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Author Topic: Article: "Antioxidants don't help you live longer"  (Read 4443 times)

Offline Julia Zaslow

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Article: "Antioxidants don't help you live longer"
« on: February 27, 2007, 06:52:56 PM »
Here's a discussion-worthy article about a study published in last week's JAMA (Journal of the American Medical Association) looking at the effectiveness of antioxidant supplements:

Antioxidants don't help you live longer

The leading paragraph of the article reads: "Antioxidant vitamins taken by tens of millions of people around the world won't lead to a longer life, according to an analysis of dozens of studies that adds to evidence questioning the value of the popular supplements. The large review of separate studies on thousands of people found no long-life benefit from vitamins A, E and C and beta carotene and selenium."

It's a typical news headline---misleading and overstating. It would be more accurate if it read "Some antioxidant supplements may not lead to longer life", since it is antioxidant supplements in pill form that the study is referring to, not antioxidants found in food. In fact, in the second paragraph of the article the author states: "Others said the study supports the theory that antioxidants work best when they are consumed in food rather than pills."

I haven't read the study myself, but from the article and from the abstract of the study posted on the JAMA website (, it seems like the study may be jumping to some pretty broad conclusions based on wildly diverse data. For example, it doesn't appear that the study's authors differentiate by the quality of the supplement given (i.e. synthetic, naturally-derived or food-based), the dosage, or duration. Or, for that matter, by the age or physical condition of the patients. Their primary conclusion is: "Treatment with beta carotene, vitamin A, and vitamin E may increase mortality. The potential roles of vitamin C and selenium on mortality need further study." Sounds pretty scary. Personally, I don't see how they can honestly come to such a conclusion without further study and further refinement of their data sets. It would be useful to see how the results differed if they did discriminate between the forms of the vitamins given. It is well known that the natural form of vitamin E is far superior to the synthetic form, for example (not to mention that the ratio of alpha-, gamma-, delta- and beta-tocopherols is also very important). I would hazard a guess that the negative health effects that the study found may have been due more to the cheap, synthetic form of the supplements given than to anything else.

To me, the most useful conclusion that can be taken from the research was made by Alice Lichtenstein, a professor of nutrition science and policy at Tufts University, who was quoted at the end of the article as saying: "Rely on food to get your nutrients."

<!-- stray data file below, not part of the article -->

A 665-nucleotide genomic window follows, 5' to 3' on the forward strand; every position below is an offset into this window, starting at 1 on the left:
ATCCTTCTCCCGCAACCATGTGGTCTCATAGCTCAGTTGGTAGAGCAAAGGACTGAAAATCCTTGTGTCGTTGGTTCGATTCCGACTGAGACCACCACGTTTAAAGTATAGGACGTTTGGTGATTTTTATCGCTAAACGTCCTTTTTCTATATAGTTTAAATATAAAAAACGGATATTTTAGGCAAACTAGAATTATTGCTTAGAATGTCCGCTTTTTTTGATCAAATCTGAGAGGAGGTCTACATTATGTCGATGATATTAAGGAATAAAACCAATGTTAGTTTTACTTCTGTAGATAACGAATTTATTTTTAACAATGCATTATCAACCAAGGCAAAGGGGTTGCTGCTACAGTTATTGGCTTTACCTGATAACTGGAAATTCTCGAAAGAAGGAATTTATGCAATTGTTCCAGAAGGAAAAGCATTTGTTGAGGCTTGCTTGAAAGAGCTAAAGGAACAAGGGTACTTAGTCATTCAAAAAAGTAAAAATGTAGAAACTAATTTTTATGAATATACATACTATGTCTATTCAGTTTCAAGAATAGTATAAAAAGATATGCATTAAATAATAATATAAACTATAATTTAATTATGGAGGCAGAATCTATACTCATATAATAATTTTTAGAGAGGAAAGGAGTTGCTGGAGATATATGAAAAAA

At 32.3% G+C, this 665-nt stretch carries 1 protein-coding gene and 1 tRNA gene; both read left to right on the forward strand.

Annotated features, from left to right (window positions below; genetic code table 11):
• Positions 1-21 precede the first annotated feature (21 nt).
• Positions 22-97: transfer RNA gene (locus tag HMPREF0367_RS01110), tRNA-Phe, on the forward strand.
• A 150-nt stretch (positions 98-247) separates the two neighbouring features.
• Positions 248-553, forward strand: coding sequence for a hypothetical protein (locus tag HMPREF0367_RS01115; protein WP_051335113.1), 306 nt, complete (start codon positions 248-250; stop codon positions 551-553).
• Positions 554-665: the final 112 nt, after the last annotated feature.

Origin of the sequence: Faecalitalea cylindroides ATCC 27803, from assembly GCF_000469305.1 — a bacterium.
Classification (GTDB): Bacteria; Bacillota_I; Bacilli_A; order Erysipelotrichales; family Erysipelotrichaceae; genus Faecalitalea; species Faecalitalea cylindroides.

Bravo. Sounds like Eating for Health to me!

Offline jodi f.

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Re: Article: "Antioxidants don't help you live longer"
« Reply #1 on: February 28, 2007, 12:56:50 PM »
I too read this on yahoo news this morning and was immediately struck by 2 things:

        1) the quality, quantity and duration of supplementation (as mentioned by Julie). I know from my steady doses of scientific reading that the beta carotene/lung cancer study that found increased cancer with supplement usage, used synthetic beta carotene.

        2) What struck me the most, though, was the conclusion that anti-oxidants didn't extend life. What's left out of this is quality of life. Living long, as we all know, doesn't mean a thing if we don't have health. The yahoo article, at least, never mentioned health, just longevity. Also, excuse me, but how do they know they didn't extend the lives of some of the study participants? Just because overall, average mortality figures for the groups didn't improve, that doesn't mean anti-oxidants didn't extend individual lives. Statistics--gotta love 'em.

Offline blujay

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Re: Article: "Antioxidants don't help you live longer"
« Reply #2 on: March 19, 2007, 07:10:49 PM »
Yup, just like any 'medical study', it can be skewed and interpreted to mean whatever the funders and scientist desire.

You both have made very astute observations that anyone truly concerned about accurate and helpful studies would have to be blind to overlook (in this case the scientists who performed this study). Because there are numerous studies on the toxicity of synthetic and mega-doses of vitamin A and other nutrients.

I fear this is just more cannon fodder for the upcoming blast against the supplement industry.

Also a worthy note, the antioxidants that they studied were quite common and not the most exciting. There are more news worthy antioxidants that have shown to extend life, among other benefits. Check out the video on this link

Another valuable point, I find it a perplexing coincidence that the most healthy compounds and nutrients found in FOODS are the focus of usually positive news reports that benefit our health. As opposed to the lack of reports about the health and healing benefits of synthetic drugs. Do you think that we might be on to something? I just hope and pray that people will soon accept the plain truth starring them in the face, that the prevention through a healthy diet and lifestyle is the CURE!

Tell me what you eat, and I'll tell you what you will become!